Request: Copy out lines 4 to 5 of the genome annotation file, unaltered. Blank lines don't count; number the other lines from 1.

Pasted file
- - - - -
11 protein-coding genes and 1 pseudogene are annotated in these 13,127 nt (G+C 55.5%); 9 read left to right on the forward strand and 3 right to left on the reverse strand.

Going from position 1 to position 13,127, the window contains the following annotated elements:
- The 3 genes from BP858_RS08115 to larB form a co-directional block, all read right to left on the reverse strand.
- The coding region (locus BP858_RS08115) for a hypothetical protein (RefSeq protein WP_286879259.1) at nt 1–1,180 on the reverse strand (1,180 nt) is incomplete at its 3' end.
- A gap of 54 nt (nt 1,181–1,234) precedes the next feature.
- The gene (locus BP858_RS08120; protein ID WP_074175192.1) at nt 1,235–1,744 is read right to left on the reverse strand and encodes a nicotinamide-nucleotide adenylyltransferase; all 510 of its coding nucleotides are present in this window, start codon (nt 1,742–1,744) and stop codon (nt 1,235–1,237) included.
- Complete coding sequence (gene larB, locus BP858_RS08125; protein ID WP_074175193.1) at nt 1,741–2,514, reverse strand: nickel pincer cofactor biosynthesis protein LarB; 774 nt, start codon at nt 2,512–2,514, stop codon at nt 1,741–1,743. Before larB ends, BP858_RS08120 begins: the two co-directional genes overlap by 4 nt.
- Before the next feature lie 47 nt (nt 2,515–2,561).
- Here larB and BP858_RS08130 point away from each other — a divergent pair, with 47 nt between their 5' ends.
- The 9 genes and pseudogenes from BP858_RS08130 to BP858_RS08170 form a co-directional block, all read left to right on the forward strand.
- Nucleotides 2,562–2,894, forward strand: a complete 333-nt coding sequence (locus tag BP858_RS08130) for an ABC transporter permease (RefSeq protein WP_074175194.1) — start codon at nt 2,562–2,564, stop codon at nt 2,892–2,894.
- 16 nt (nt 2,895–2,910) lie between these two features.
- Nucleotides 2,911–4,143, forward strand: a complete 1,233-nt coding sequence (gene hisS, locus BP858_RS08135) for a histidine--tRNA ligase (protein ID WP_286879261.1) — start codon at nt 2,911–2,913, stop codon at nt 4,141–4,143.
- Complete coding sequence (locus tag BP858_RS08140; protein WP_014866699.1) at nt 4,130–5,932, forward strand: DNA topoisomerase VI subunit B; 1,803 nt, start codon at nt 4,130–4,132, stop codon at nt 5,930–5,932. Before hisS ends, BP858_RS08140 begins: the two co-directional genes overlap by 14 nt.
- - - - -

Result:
- The coding region (locus BP858_RS08115) for a hypothetical protein (RefSeq protein WP_286879259.1) at nt 1–1,180 on the reverse strand (1,180 nt) is incomplete at its 3' end.
- A gap of 54 nt (nt 1,181–1,234) precedes the next feature.